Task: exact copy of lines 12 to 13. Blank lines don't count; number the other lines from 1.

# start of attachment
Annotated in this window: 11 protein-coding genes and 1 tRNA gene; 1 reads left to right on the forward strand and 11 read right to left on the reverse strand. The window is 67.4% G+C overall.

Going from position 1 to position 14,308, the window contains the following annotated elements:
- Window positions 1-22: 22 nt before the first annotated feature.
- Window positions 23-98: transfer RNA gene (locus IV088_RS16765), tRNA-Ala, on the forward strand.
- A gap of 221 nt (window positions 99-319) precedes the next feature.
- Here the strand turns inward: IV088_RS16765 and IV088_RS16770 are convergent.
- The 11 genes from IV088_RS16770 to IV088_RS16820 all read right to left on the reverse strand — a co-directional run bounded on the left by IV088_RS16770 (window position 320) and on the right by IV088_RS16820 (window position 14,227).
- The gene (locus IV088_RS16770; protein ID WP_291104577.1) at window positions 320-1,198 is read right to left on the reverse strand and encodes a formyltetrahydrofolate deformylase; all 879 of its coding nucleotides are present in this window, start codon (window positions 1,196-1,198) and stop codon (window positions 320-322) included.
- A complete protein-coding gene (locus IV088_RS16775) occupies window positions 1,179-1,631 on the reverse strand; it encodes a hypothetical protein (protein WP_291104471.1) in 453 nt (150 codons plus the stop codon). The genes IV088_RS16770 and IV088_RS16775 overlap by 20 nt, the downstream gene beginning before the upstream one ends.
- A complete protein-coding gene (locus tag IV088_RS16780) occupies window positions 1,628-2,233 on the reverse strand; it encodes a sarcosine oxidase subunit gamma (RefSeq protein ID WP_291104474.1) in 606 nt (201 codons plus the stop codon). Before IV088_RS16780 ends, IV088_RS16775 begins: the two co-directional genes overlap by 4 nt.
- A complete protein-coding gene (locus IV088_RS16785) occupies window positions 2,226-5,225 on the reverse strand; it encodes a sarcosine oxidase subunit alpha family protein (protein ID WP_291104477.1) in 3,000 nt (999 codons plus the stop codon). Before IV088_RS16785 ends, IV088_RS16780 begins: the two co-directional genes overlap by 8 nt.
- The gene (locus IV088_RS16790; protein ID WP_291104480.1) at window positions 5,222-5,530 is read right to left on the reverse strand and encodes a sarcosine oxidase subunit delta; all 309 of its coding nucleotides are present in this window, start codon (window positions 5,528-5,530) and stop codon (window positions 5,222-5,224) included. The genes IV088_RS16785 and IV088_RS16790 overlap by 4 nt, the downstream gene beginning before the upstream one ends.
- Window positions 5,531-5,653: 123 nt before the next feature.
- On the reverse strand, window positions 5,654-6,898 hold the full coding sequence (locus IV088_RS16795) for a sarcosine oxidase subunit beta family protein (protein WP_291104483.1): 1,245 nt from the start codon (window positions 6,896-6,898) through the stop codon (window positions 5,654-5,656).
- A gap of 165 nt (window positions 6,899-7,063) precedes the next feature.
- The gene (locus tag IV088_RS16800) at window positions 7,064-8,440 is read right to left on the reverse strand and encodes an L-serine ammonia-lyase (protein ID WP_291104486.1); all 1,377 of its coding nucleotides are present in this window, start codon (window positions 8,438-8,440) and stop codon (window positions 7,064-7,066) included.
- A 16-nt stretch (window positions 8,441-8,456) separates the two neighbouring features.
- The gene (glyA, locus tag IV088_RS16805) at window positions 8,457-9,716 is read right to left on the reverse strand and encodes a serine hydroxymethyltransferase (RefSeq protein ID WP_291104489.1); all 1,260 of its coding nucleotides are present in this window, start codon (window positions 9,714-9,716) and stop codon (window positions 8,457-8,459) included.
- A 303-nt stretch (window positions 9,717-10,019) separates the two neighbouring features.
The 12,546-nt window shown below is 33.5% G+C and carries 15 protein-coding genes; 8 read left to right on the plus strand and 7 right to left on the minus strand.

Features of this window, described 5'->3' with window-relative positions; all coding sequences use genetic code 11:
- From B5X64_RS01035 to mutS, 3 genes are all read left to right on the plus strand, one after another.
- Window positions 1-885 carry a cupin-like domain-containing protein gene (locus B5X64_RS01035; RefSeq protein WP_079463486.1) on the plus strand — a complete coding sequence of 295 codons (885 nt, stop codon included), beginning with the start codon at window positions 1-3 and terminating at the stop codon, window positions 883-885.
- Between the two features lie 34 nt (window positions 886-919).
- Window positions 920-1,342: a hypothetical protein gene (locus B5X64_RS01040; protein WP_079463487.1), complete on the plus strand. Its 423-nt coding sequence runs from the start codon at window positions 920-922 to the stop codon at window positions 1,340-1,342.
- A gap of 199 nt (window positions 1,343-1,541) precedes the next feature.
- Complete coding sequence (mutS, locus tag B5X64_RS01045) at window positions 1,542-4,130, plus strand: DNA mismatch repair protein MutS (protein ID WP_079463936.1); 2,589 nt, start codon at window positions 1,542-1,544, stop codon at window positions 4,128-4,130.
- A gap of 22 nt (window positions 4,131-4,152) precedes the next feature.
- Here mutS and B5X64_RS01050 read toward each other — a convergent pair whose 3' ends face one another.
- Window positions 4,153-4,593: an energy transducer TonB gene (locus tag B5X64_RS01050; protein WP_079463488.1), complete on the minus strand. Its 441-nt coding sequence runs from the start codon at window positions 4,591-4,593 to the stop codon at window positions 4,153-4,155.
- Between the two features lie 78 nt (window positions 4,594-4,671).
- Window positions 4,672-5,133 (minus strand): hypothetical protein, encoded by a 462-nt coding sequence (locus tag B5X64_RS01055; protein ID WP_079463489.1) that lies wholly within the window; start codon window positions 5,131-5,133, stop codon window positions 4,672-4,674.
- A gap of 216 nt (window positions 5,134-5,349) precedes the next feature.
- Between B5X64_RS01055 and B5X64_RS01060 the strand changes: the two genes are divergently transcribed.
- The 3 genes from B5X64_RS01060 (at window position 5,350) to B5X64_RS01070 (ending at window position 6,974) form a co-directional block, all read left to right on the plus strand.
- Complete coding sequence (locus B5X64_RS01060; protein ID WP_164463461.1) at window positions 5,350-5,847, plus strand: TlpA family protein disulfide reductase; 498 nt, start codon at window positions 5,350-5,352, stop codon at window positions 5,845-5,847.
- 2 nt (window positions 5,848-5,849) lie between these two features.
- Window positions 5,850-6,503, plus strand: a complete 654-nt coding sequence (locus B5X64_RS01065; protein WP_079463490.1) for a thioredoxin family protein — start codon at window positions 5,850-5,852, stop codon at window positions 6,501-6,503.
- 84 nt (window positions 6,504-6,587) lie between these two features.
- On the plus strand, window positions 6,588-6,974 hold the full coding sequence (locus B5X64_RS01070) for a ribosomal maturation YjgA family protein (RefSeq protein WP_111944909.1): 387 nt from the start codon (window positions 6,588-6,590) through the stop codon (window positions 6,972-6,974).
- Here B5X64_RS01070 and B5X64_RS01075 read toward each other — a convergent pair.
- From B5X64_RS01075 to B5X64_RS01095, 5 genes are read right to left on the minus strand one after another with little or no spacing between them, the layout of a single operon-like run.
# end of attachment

- The gene (locus IV088_RS16790; protein ID WP_291104480.1) at window positions 5,222-5,530 is read right to left on the reverse strand and encodes a sarcosine oxidase subunit delta; all 309 of its coding nucleotides are present in this window, start codon (window positions 5,528-5,530) and stop codon (window positions 5,222-5,224) included. The genes IV088_RS16785 and IV088_RS16790 overlap by 4 nt, the downstream gene beginning before the upstream one ends.
- Window positions 5,531-5,653: 123 nt before the next feature.